Sunday, 17 December 2017

Book Review: The Stray, by Amanda Geisler

The Stray (The White Wolf Trilogy, #1)The Stray by Amanda Geisler

A young adult novella in the same stream as Vampire Diaries, Teen Wolf and New Moon, The Stray follows the perspective of a number of supernatural teens living in small-town New Jersey. Rya Garcia, a werewolf and the heir to position of alpha to her pack, makes a bold move when she insists on breaking a stray werewolf out of captivity in order to help preserve the secrecy of their existence. She uses her influence with Zac, the son of the town's resident werewolf researcher, to gain entry onto the compound where the stray is kept, but quickly discovers that interest in her kind is much more prolific and advanced than any of them had known.

Geisler begins her story with impact, straight into the action of a wolfpack meeting out in the forest at night. Rya attends with her trusty sidekick Toby, and puts forward her suggestion about the stray to Erik, the bitter, angry black wolf who has forced his way into power over the rest of the werewolves in the absence of Rya's parents. The lore of werewolves is clearly significant to the author, and is woven throughout the story.

From here, some of the pacing was a little off, meaning that significant characters weren't consistently present throughout the story or were introduced quite late in the piece, undermining some of their impact, leading to some confusion and sometimes lacking in adequate consequences for total satisfaction of storytelling. Though not my favourite of the wide cast of characters, I appreciate what Geisler was aiming for in her creation of Rya, an independent, strong young female lead. Her aggression got the better of her several times throughout the story, and I hope this will backfire on her in future stories to create more drama and conflict as she attempts to assert her dominance. I connected more with Toby, who I thought was fun and loyal, very much depicted as the friendly puppy at Rya's side, and Colby, though I wish he was in the story sooner. His mildness and togetherness gave some balance to the rash cast of younger characters whose recklessness gets the story started. There were also some questions left unanswered about how the human population had become aware of the wolves in the first place, and Erik's human backstory. With two more books in the series yet to be released, and with Geisler just starting out in her authorial career, it can be hoped that these characters and subplots are more fully developed in coming stories.

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Tuesday, 12 December 2017

Book Review: The 100, by Kass Morgan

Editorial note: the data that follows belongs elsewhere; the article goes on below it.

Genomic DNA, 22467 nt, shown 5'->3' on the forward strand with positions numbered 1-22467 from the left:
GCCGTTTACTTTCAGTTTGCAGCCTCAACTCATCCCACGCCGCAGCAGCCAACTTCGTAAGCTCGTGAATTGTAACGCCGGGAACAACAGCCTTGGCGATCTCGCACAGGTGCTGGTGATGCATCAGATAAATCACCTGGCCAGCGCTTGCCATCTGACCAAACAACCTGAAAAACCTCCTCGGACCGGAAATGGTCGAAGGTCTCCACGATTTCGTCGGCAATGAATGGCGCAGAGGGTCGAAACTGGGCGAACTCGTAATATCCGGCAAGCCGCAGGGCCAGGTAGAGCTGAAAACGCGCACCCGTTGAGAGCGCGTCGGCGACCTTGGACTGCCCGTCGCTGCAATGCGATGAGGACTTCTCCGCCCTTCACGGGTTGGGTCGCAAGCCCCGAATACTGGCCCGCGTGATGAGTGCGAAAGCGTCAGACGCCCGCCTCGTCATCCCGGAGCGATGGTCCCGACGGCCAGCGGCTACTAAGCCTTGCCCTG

The 100 (The Hundred, #1)The 100 by Kass Morgan
My rating: 2 of 5 stars

I'm a big fan of the show and I understand that it's unfair to compare the two due to the differing strengths and opportunities of each medium, but I don't think this novel lived up to its potential. Such a shame! I wanted to like this, and I wanted it to delve more into the relationships and the true depths of the characters in the way only a novel can. But alas. This novel is more teen than young adult, with a lot of focus on best friends and boyfriends and feeling betrayed and left out, though with a couple of YA elements thrown in to age it that could have been utilised more powerfully.

Introducing the same premise from which the show was spawned, young space-dwelling characters Clarke, Wells and Bellamy find themselves stranded on an unfriendly post-apocalyptic Earth, fighting for survival. They set up camp and instinctively follow the lead of Wells, the son of the Chancellor who damned them all by sending them down to a possibly radioactive world, because he's the only person who seems to have his act together. A ragtag group of 100 juvenile delinquents, there's a bit of infighting and power struggle, as one would expect between such extreme characters in such an extreme circumstance. Only, sadly, it doesn't feel all that believable. The characters are underdeveloped and flat. Their reactions to events are let down by the lack of description, feeling or build-up, resulting in character deaths that could go unnoticed, their impact minimal. It's a pity, because this book reads like a first draft script for the pilot episode of the show, following the same events for the most part, and there was so much more that could have been done with these diverse characters in this extreme setting. As the show proved.